A "Business" Story: Analyzing the Heat and Lakers' Christmas Day Showdown
By Rick Horrow and Brian Finkel
Forget Kobe and Pau vs. LeBron and Dwyane. When the Los Angeles Lakers and Miami Heat meet at Staples Center to celebrate Christmas, the game will feature several compelling business stories.
It was quite an offseason for the NBA. Collectively, the league’s 30 teams generated $100 million in new full-season ticket revenue over the summer. The NBA expects to earn $1 billion in gate revenue this season, with approximately 75% of sales coming from season tickets. The ticket windfall comes in large part from high-profile player movement, in particular, those pesky Miami Heat. In fact, every NBA team sees a huge increase in secondary market-ticket prices when the Heat comes to town. Tickets for Saturday’s game in Los Angeles are averaging $556 each, by far the most expensive for a game this season, according to ticket research site SeatGeek.com.
For those watching at home, catching the Heat and/or Lakers on TV is nothing new. The two teams combine for a whopping 56 national TV appearances this season. Boosted by early season telecasts featuring both teams, NBA games on all networks have reached more than 55 million unique visitors, up 28% from the same point last year.
Although Christmas Day basketball isn’t as entrenched as Thanksgiving Day football, the NBA quietly is claiming the holiday as its own. Christmas Day NBA games on broadcast TV have averaged a 4.0 Nielsen rating and nearly 7 million viewers since 2001. That’s on par with James’s return to Cleveland earlier this month.
Five Most Watched Christmas Day Games Since 2001
5. 2002: Kings/Lakers, 7.5 million viewers
4. 2005: Heat/Lakers, 8.1 million viewers
3. 2009: Cavs/Lakers, 8.5 million viewers
2. 2008: Celtics/Lakers, 10 million viewers
1. 2004: Lakers/Heat, 13.2 million viewers
The Lakers have played in the five most watched Christmas Day games this decade, and each featured an intriguing storyline. Considering the added interest in this year’s Heat team, Saturday’s game should easily top last year’s LeBron-Kobe showdown. It could also best the 2008 game, which was a rematch of the previous season’s finals. Despite the fanfare, don’t expect the game to draw more viewers than Shaquille O’Neal’s 2004 return to Los Angeles… but it will be close.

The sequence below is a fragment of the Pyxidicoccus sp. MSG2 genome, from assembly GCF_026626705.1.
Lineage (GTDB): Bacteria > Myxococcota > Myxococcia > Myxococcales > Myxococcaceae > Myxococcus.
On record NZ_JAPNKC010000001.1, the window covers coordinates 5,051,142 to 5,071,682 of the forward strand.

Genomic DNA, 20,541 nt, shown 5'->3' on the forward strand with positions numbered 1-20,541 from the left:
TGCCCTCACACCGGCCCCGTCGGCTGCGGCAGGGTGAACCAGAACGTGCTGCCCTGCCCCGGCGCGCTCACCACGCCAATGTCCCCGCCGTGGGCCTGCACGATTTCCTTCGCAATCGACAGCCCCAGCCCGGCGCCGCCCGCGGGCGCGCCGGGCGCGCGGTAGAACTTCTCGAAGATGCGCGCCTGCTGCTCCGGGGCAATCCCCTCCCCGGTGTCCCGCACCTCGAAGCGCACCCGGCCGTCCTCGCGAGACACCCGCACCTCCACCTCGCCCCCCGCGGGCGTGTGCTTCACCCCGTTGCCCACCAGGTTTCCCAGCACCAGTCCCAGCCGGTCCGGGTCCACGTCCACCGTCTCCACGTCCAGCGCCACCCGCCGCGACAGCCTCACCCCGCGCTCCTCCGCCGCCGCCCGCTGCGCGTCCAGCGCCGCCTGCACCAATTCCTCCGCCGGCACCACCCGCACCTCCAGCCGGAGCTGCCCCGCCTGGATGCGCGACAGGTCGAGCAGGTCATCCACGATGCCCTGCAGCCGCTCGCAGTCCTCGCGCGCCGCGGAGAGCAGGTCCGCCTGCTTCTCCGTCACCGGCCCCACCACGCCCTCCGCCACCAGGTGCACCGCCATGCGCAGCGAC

If nothing else, the high-profile Heat-Lakers game is an opportunity for advertisers to reach a wide, casual audience. T-Mobile, a NBA sponsor since 2006, will debut a new commercial during the game featuring Heat star Dwyane Wade. “The pressure isn’t quite at Super Bowl level,” T-Mobile ad executive Peter DeLuca told SportsBusiness Journal. “But Christmas makes it more of an event, and our campaign has been so popular, people expect us to top ourselves every time out.”
Because of the acquisition of James this offseason, the Heat leads the NBA in team merchandise sales with 23% market share, according to Darren Rovell of CNBC.com. By comparison, Miami accounted for just 4% of the merchandise market last season. Ranking second on the merchandise sales list is the two-time defending champion Lakers.
Players will use the game to push their products as well. Forget the stories about James’s “The Decision” hurting his brand. The King is owner of the NBA’s best selling jersey, and the Nike LeBron VIII was the best-selling basketball shoe during the month of November. For fans needing a last minute stocking stuffer, Bryant will debut his new snakeskin-styled Zoom Kobe IV during the game.
This year’s Christmas Day game has it all – superstars, popular teams, a projected large TV audience, even corporate involvement. NBA Commissioner David Stern should be salivating at the mouth. Ironically, he’s not. Should the Heat and Lakers ultimately meet in this season’s finals, the matchup won’t be a financial boon for the league.
While the Commissioner would love gaudy TV ratings validating interest in the NBA, there’s little money to be had in a Heat-Lakers series. Advertising sales go to the network broadcasting the games, so regardless of who’s in the finals, the league won’t see that money. The NBA already receives $930 million annually in broadcast rights, which run through the 2015-16 season. Sports are notorious for being cyclical, so a successful 2011 Finals means little for TV negotiations five years from now.
Expensive secondary market tickets won’t matter to the NBA. The league can only max out ticket revenue at face value.
Even a marginal increase in merchandise sales and sponsorship dollars represent a tiny drop in the league’s overall revenue bucket.
But before we worry about the last two teams standing, there’s still a big game to be played on Saturday. And it should make for a very Merry Christmas.